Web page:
When the collector shell was built five years ago, the top of the walls were covered with 2 x 12 pressure treated planks that were anchored with bolts embedded in concrete.  While they protected the top of the walls, they left much to be desired aesthetically and begged to be replaced.  It took only a few minutes at the landscape supply store to decide in favor of concrete pavers instead of pricey capstones.  I dry-fitted them to determine where the posts for the fence should be located in order to minimize laborious notching of the pavers.  I then installed the posts and notched the pavers using a diamond blade in the radial arm saw.  I also custom crosscut a few pavers as necessary to filled the gaps that would not accommodate full sized units. 

Post Placement
Like the solar collector framework, the pressure treated lumber for the fencing was stickered and air-dried for several months so that it remained straight and would accept and hold paint.  Then, before assembly, it was undercoated on all six surfaces and final coated on at least three surfaces.  The 4 x 4 posts extend below the ground to the depth of 12 - 16" so they needed to be ground-contact rated; the pressure treated lumber for the rest of the railing system needed only to be rated for above-ground use.  The corner posts were "V"-shaped at the bottom so as to rest on the top of the wall and straddle both surfaces of the wall below.  Two long and robust Tapcon concrete screws through each surface was more than adequate to anchor them firmly and, with the sometimes help of composite shims, hold them plumb.  Instead of "V-ing" the bottoms of the intervening posts (south and north sides), they were reduced in thickness by a half so as to rest on top of the wall and extend downward where they were anchored by four screws each.  Backfilling and tamping the soil around all of the posts will help to support them as well.

With the posts in place I could lay the pavers in mortar.  The weather was hot and I got in a hurry to get done so I laid them without the benefit of a mason's line.  The result, I am sorry to say, looked pretty amateurish.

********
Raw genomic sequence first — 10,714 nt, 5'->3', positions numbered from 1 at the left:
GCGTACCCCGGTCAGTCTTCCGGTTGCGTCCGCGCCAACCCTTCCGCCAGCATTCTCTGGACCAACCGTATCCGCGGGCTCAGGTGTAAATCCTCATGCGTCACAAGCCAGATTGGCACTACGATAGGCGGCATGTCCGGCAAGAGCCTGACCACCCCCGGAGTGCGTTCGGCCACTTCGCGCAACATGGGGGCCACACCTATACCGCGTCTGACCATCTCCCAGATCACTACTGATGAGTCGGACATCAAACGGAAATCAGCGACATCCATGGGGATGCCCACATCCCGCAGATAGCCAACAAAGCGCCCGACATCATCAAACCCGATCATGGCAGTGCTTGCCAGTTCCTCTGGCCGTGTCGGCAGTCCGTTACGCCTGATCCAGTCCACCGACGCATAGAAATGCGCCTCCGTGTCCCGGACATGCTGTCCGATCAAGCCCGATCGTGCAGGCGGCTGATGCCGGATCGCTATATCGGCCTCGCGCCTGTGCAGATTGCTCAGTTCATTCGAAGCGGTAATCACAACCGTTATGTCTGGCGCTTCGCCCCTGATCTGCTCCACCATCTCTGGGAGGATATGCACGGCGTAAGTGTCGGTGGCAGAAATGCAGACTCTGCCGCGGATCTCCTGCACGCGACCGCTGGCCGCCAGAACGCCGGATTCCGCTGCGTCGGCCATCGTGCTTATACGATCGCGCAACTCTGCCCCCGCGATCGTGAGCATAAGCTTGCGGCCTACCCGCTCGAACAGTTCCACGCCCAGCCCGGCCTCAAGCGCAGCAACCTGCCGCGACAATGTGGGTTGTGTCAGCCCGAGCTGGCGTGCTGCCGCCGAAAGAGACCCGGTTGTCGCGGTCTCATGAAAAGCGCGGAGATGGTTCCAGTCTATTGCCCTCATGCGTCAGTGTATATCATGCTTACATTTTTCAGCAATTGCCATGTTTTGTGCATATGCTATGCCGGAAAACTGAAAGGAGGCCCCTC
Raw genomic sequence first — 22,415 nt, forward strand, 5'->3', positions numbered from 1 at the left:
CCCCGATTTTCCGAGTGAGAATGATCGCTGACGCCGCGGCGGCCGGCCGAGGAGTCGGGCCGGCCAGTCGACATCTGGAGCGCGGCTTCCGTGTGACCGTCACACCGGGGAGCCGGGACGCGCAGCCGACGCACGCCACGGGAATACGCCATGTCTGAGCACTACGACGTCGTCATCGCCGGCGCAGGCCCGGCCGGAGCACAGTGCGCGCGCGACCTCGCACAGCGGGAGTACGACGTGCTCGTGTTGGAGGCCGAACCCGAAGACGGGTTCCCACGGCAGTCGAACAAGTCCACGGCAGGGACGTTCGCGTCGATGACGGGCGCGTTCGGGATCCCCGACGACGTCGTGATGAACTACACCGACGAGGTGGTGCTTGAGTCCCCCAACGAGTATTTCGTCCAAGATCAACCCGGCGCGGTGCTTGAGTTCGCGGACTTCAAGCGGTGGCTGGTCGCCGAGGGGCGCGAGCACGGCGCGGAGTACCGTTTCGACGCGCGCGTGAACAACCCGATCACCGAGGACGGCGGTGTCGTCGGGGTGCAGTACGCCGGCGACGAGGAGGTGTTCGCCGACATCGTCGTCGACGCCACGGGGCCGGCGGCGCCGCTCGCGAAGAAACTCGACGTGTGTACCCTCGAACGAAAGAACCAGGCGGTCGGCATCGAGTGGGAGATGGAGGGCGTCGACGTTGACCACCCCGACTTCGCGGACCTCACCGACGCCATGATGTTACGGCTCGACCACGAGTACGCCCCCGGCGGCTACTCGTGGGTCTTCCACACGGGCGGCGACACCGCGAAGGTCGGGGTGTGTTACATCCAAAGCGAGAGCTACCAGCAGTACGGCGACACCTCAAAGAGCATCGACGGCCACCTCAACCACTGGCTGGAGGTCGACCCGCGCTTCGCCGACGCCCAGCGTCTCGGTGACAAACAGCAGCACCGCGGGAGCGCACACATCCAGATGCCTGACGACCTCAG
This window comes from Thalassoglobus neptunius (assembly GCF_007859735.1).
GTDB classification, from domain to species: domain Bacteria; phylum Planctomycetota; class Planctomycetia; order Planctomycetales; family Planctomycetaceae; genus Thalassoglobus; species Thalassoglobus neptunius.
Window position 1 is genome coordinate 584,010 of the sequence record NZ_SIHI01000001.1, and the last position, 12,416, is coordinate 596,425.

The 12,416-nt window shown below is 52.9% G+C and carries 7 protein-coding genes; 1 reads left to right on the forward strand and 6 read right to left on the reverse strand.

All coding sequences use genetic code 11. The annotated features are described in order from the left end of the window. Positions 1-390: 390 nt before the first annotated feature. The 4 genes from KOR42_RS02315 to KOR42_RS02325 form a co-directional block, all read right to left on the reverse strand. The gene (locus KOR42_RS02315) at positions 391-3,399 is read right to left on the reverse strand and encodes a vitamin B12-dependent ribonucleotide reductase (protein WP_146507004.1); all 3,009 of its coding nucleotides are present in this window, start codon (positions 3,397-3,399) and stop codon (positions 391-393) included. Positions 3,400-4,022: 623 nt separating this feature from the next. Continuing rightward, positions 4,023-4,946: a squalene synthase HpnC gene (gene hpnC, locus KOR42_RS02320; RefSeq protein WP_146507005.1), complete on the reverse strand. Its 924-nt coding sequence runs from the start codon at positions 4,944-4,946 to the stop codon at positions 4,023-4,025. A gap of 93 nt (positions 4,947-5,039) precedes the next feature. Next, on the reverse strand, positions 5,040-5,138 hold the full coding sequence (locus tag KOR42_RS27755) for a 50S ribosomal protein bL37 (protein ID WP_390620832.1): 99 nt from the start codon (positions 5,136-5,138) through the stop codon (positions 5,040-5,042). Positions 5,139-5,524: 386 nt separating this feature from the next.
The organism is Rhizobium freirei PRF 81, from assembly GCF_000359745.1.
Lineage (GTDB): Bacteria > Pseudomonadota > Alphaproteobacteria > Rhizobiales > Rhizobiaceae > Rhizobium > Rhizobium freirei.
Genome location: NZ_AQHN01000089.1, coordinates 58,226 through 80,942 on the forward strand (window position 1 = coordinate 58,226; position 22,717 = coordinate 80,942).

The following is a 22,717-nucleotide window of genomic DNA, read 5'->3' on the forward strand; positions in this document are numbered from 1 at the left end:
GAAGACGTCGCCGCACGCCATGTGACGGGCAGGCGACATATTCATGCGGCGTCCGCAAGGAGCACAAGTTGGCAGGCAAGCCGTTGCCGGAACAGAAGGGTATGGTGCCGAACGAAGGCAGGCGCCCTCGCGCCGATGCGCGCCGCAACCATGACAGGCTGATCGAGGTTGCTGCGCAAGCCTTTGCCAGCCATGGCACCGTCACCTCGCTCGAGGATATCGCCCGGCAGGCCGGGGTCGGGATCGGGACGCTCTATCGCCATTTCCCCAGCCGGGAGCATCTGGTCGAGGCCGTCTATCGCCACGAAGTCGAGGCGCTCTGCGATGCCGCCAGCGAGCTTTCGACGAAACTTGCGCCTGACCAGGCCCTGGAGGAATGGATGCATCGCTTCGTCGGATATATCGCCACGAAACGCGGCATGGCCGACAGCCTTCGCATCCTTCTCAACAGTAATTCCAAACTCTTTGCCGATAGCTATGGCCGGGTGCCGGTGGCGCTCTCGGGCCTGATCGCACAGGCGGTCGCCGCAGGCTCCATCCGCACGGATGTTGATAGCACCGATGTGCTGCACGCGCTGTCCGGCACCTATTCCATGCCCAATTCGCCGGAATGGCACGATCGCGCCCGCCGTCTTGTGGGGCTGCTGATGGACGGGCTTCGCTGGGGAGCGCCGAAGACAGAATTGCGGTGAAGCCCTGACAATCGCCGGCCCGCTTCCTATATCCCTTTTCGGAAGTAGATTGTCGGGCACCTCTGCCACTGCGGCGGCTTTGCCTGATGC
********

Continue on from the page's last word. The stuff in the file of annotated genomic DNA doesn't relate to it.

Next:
East and West Sides 
The wood framework for the enclosure supports a wire grid fashioned from cattle fencing that I cut from panels that come 4' high and 12' long.

The fencing for the east and west sides of the enclosure presented a challenge in that it had to be stepped to follow the contour of the stepped walls and its top had to slant to follow
Temporary layout board.  A few of the cap stones
 are yet to be mortared in.
the slope of the stepping.  Since the cattle panels were 4' high, I installed a temporary board 4' above the lowest step and leveled it.  Off of that I could measure the amount that the fence panel would have to be reduced over each step uphill from the lowest step. These measurements, along with the length of each step and the slope at the top, were laid out on a cardboard pattern.  After dry-fitting and tweaking the pattern, I laid it on a section of fencing that had been cut to length and marked the wires to follow its edges.  An angle grinder with a metal-cutting diamond blade easily handled the 4 gauge wire.  
The cardboard was accurate enough to be used as a guide for cutting and fitting the support board at the top of the fence.  I used 2-by blocks under the wire panel to hold it off the wall slightly as I attached the board at the appropriate height to catch enough of the top of the fence board for secure fastening.

Dry-fitting the cardboard pattern to the east end of the 
The cardboard pattern in place over the cattle fencing
for the east end of the collector.

collector showed that, with one minor adjustment, it could be used for cutting the east fencing panel. I added the top board on the east at a height that matched the board on the west.  Confident that metal panels were installation-ready, I set them aside so that they would not interfere with laying the pavers with mortar.  

North and South Sides
Compared to the east and west sides, the north and south sides were easy.  For the north side, I installed the top boards at a height that matched the northern ends of the side boards and the bottom boards at 1 1/2" above the pavers.  I added 2x2 nailers to the sides of the corner posts to receive the vertical edges of the
Fencing completed except for caprails.  The ladder
used during construction is still in the collector.

fencing panels. 
 As an cosmetic touch after the panels were fastened to the top and bottom boards and to the posts, I added  1-bys on the collector side of the entire framework.

I decided to delay the fence for the south side until the glass was installed on the collector in order to leave plenty of access with the heavy glass panes.  I entertained the idea of building an access gate into the south fence but decided against it based on looks, which means that we will have to drop an extension ladder into the shell when access is necessary for maintenance.  The design of the south fence was then identical to the north fence.

Post Caps and Cap Rail
Finally, I added store-bought pressure treated post caps to the tops of the posts -- for aesthetics and to protect the end-grain of the
In lieu of a gate in the fence, a ladder will have to
be used for servicing the collector

posts from deterioration.  The caps for the top rails will be 2 x 6s that I customize with bi-sloped tops to shed moisture eventually.  Their addition is being postponed while more urgent projects on the house are handled.